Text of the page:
Features of metabolic syndrome prevalent in people with psoriasis

Tuesday, December 21, 2010

WASHINGTON - A new study has found that people with psoriasis have a high prevalence of the metabolic syndrome.

The features that make up metabolic syndrome include obesity, high blood pressure, diabetes and high total cholesterol and triglyceride levels, according to background information in the study.

While previous studies suggested a link between psoriasis and individual components of the metabolic syndrome, there is little data available regarding the association between psoriasis and the metabolic syndrome as a whole.

In the study, Thorvardur Jon Love of Landspitali University Hospital, Iceland, and colleagues analyzed data from 6,549 people, average age 39, in the U.S. National Health and Nutrition Examination Survey and found that 40 percent of people with psoriasis had features of metabolic syndrome, compared with 23 percent of people among controls.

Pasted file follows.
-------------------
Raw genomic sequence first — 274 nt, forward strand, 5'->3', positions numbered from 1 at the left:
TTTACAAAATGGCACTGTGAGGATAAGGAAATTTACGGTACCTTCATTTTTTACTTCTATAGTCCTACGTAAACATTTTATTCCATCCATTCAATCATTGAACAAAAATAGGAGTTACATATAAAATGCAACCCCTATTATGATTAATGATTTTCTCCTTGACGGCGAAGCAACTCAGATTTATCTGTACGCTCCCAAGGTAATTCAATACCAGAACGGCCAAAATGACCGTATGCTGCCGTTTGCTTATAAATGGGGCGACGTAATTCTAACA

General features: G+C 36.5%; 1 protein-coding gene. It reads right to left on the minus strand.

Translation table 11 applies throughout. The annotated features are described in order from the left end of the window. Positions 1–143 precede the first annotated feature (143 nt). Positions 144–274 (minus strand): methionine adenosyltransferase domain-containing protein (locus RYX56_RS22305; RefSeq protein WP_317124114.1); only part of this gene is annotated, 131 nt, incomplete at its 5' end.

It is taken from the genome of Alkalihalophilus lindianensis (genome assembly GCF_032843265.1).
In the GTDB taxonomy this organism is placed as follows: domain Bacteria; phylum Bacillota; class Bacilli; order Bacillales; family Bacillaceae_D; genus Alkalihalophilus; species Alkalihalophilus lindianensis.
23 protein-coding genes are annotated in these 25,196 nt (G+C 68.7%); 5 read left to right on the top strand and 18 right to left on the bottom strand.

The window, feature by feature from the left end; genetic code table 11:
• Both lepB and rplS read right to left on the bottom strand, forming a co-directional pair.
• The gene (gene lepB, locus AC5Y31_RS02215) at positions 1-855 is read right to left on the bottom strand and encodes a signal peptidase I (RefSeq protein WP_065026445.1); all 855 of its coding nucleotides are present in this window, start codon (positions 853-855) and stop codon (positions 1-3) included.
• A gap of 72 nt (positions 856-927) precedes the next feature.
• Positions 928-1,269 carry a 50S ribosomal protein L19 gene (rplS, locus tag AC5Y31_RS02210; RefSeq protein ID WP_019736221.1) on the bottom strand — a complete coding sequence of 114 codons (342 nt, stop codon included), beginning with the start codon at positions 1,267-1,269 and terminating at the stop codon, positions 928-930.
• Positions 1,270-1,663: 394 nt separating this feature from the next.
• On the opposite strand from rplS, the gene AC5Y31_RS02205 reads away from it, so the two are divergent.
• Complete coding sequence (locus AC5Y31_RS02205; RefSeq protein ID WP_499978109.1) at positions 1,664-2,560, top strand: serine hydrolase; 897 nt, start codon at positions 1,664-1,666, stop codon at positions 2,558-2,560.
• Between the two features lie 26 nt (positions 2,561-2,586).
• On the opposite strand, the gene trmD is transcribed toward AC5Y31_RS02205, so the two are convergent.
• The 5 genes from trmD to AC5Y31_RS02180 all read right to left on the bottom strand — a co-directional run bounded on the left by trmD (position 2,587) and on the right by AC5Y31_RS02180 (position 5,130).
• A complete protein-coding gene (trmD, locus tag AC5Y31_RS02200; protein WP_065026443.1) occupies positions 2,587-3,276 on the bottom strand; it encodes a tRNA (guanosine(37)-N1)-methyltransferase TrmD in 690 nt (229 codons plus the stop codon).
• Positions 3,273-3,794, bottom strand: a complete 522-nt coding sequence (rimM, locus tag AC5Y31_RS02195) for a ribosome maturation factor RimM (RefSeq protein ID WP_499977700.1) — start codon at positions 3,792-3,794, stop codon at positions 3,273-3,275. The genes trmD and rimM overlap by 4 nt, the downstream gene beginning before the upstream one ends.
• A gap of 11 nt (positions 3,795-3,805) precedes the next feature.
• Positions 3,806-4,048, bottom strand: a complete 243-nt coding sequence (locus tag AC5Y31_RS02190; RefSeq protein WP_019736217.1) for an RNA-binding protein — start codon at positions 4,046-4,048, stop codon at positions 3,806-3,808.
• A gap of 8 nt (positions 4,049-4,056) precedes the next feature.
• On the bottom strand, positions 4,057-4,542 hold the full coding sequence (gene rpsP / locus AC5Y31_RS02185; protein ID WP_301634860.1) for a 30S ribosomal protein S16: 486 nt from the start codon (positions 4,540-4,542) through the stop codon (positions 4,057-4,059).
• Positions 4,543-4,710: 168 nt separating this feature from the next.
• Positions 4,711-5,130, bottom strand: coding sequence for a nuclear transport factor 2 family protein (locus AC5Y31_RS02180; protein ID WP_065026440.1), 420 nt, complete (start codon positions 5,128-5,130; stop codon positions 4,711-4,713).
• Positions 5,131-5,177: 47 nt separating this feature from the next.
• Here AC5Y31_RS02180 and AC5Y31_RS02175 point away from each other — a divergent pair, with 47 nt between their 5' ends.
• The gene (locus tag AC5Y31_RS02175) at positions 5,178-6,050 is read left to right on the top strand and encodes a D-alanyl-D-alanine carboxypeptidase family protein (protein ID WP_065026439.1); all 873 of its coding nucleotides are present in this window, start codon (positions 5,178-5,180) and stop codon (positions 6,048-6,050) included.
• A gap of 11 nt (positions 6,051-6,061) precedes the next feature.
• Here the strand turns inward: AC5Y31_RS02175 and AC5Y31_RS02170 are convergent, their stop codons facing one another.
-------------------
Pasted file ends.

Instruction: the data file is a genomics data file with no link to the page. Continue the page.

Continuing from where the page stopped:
The most common features of metabolic syndrome among people with psoriasis were abdominal obesity (63 percent), high triglyceride levels (44 percent) and low levels of ‘good’ high-density lipoprotein cholesterol (34 percent).

Only 13 percent of people with psoriasis had no features of metabolic syndrome, compared with 28 percent of those without psoriasis, the researchers found.

“In conclusion, these findings from a nationally representative sample of U.S. adults show a doubling in the prevalence of the metabolic syndrome among patients with psoriasis independent of age, sex, race/ethnicity and C-reactive protein levels,” wrote the researchers.

“Given its associated serious complications, this comorbidity needs to be recognized and taken into account when treating individuals with psoriasis,” they concluded.

The findings are published online and will appear in the April 2011 print issue of the Archives of Dermatology. (ANI)

Filed under: Obesity

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